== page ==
Because a dislocated shoulder claim is unique to each claimant, there is no conclusive personal injury compensation calculator. However, we suggest that, if you’d like a more accurate sum, you should contact a personal injury lawyer. Our team can connect you with our panel of lawyers, but can also give free legal advice on your case. There’s no pressure to continue with our services and they’re ready for you to contact them now. Just call on the number at the bottom of the page or send a live chat message.
Should you choose to make a claim, you may find that a No Win No Fee solicitor suits your financial situation. Above all these are aimed at supporting honest victims of accidents that weren’t their fault, who do not have the funds to hire a solicitor. The agreement is also known in law as a Conditional Fee Agreement.
There is no legal requirement to have a solicitor pursue your case but a No Win No Fee solicitor can have some major advantages. Such as:
- Firstly, a small percentage to pay your solicitor so that you truly win the compensation you’re entitled to.
- Secondly, only payable to your solicitor once the case is over.
In the event that you lose your case, you do not have to pay solicitor fees. This means that the solicitor is taking a risk when accepting a case.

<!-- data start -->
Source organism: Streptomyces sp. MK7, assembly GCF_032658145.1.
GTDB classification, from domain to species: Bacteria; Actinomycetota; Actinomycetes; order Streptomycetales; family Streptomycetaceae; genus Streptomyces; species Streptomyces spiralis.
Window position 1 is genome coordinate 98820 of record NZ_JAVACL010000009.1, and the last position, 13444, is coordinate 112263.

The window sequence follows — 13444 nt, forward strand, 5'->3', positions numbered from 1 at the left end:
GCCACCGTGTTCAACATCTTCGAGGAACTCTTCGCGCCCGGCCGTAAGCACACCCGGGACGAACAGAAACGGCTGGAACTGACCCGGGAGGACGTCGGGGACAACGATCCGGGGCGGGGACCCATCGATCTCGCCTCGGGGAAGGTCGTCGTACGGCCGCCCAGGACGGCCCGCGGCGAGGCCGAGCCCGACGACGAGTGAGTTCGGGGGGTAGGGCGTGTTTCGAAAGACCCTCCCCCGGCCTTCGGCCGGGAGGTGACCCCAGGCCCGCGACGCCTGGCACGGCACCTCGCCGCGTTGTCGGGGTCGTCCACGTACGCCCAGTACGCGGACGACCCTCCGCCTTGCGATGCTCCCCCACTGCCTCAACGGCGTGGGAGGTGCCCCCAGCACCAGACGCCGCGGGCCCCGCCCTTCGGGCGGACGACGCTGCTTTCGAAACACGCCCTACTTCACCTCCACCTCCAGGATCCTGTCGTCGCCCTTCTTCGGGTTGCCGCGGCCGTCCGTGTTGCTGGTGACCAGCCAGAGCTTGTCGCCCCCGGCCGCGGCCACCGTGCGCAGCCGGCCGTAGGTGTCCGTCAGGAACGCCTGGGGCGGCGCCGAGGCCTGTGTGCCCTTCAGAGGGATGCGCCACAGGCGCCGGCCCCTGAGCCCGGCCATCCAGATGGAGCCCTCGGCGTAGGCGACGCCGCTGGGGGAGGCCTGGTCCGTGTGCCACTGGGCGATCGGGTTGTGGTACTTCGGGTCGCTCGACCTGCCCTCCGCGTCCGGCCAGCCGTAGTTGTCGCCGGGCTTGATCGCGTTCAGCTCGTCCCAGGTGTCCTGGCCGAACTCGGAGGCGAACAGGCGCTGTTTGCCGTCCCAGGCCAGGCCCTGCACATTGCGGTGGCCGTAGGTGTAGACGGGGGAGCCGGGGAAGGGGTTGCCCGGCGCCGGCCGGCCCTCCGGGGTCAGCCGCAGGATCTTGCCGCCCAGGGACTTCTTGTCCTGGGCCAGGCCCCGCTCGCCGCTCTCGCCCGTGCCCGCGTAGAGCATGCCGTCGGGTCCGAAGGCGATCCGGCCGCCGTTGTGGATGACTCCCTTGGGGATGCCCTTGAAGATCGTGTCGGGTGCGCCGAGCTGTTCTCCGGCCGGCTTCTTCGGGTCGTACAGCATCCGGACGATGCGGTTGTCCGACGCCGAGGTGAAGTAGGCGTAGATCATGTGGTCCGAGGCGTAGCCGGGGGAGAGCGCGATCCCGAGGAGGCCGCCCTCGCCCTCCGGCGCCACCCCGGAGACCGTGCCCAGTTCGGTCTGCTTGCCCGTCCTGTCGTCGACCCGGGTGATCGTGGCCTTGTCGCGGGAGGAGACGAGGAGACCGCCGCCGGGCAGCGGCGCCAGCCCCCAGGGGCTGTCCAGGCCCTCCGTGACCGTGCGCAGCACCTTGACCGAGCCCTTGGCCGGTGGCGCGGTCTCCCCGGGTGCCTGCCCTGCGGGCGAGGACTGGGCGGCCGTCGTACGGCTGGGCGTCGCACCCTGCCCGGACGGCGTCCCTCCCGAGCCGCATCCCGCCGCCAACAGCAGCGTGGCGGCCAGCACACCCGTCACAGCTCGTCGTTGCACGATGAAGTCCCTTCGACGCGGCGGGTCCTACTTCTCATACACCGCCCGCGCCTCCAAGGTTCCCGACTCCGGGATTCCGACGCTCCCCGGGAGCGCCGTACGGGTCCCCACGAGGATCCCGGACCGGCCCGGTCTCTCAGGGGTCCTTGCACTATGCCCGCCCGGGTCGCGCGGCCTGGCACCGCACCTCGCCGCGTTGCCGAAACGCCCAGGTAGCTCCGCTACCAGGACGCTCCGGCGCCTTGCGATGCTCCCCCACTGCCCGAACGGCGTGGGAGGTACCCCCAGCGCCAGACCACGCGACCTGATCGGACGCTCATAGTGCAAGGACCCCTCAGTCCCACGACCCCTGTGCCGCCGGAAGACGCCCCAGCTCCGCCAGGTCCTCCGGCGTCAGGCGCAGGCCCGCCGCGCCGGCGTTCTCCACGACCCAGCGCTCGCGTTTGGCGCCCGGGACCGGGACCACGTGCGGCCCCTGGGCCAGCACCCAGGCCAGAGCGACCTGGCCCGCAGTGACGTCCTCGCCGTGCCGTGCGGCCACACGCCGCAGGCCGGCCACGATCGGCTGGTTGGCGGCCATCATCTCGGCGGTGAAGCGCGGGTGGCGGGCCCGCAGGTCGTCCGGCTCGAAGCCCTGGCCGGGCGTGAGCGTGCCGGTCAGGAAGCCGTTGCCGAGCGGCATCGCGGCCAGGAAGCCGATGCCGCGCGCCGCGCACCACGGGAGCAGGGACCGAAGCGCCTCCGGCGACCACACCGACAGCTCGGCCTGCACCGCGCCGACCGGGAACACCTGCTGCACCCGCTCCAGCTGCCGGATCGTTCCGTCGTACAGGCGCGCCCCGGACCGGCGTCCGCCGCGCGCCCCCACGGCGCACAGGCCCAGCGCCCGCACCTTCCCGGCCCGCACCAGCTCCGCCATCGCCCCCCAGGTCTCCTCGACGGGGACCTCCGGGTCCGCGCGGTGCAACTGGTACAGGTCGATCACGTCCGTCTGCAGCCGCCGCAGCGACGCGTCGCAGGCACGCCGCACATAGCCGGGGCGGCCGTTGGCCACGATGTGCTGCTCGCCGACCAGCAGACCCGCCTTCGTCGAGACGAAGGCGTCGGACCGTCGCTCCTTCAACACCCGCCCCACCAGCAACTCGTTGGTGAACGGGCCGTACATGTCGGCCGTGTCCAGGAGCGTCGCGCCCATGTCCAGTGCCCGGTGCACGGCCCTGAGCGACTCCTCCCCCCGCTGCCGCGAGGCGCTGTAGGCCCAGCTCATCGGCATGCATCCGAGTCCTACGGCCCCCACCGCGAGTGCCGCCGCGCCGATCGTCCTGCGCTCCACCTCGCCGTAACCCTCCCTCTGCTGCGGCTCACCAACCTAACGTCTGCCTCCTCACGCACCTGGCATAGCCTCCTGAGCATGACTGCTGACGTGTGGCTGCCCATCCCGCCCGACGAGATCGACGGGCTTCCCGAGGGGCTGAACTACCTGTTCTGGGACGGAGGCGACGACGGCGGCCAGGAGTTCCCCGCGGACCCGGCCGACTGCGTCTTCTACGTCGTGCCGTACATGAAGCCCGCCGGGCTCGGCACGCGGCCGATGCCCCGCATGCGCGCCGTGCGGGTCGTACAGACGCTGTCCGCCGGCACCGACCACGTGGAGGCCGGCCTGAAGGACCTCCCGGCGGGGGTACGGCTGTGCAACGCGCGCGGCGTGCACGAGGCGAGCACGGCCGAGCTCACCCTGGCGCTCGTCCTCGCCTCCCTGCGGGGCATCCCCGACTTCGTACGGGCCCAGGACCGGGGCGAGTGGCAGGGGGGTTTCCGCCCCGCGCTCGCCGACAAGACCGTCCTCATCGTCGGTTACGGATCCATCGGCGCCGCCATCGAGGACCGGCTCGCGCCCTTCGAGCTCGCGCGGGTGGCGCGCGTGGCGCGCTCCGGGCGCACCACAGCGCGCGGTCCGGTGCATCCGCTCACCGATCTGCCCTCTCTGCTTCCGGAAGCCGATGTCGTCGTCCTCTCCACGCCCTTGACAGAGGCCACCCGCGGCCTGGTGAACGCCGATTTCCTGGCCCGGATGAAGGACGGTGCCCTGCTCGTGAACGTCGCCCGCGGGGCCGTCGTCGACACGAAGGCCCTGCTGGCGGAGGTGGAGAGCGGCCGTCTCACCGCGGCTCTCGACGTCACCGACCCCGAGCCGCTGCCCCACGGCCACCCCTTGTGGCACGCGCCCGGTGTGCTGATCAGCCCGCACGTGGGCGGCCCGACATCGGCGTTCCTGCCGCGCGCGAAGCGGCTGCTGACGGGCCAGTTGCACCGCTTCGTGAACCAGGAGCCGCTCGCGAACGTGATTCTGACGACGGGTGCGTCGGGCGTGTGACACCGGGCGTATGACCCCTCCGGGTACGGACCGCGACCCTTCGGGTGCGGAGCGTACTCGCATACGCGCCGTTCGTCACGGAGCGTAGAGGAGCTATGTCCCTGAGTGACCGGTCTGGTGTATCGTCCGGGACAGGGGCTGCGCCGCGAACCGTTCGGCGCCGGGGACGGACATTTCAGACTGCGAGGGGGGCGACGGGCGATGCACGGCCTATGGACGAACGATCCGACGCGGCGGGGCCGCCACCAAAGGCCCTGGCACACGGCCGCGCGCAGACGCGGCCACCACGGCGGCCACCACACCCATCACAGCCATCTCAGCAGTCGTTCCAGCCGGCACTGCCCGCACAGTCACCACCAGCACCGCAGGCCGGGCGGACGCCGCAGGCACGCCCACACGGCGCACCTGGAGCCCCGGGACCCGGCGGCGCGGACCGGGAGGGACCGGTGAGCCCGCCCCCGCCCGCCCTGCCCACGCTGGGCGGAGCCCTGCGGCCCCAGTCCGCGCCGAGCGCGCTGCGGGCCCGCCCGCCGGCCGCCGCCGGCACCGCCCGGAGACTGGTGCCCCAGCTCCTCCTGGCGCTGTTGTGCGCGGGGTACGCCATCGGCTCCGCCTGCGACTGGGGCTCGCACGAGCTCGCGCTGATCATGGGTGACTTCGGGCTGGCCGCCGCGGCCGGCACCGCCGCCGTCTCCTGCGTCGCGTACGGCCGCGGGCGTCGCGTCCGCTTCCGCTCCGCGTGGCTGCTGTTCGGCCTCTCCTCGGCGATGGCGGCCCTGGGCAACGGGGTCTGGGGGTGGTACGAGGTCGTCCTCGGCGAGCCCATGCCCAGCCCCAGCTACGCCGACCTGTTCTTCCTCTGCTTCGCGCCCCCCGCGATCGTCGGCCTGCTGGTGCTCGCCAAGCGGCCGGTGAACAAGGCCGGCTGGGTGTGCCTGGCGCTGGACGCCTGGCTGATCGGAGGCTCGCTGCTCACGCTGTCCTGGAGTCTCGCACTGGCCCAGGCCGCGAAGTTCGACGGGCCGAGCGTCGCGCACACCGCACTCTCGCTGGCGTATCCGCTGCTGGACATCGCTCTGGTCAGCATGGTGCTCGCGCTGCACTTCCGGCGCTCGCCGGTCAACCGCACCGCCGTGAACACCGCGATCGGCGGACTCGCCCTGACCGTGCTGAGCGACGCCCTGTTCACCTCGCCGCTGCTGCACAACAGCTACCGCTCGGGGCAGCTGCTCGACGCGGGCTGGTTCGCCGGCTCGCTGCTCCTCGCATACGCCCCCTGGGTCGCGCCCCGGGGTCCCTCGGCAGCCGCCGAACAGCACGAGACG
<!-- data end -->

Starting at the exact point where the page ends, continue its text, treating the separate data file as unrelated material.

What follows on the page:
Our panel of No Win No Fee solicitors could offer you a No Win No Fee agreement, if you choose to take that route. To find out more, contact us on the below. An advisor is always ready to respond, no matter when.
To conclude to talk about your dislocated shoulder claim, or for any other free legal advice related to personal injury queries, get in touch. We’re here 24/7 and you don’t need to make any commitments to using our services:
Information and Services: HSE site on health and safety at work.
Shoulder Injury Claims Guide: Our guide on claiming for other shoulder injuries.
Finally, Hand Injury Compensation Claim Guide: Read our guidance on what to do after a hand injury that wasn’t your fault.
What is the fastest way to recover from a dislocated shoulder?
Your doctor can advise you of recovery times.
What is the average payout for a shoulder injury?
Shoulder injuries are compensated at different levels for different injuries and financial effects, meaning that no personal injury compensation calculator can confirm what you may be entitled to and the average payout might not be a reflection of what you could recover.
Can a dislocated shoulder fix itself?
You should always see a medical professional if you think you have a dislocated shoulder. They will advise on how it can be fixed and will investigate for associated fractures.
Thank you for reading our guide on making a dislocated shoulder claim.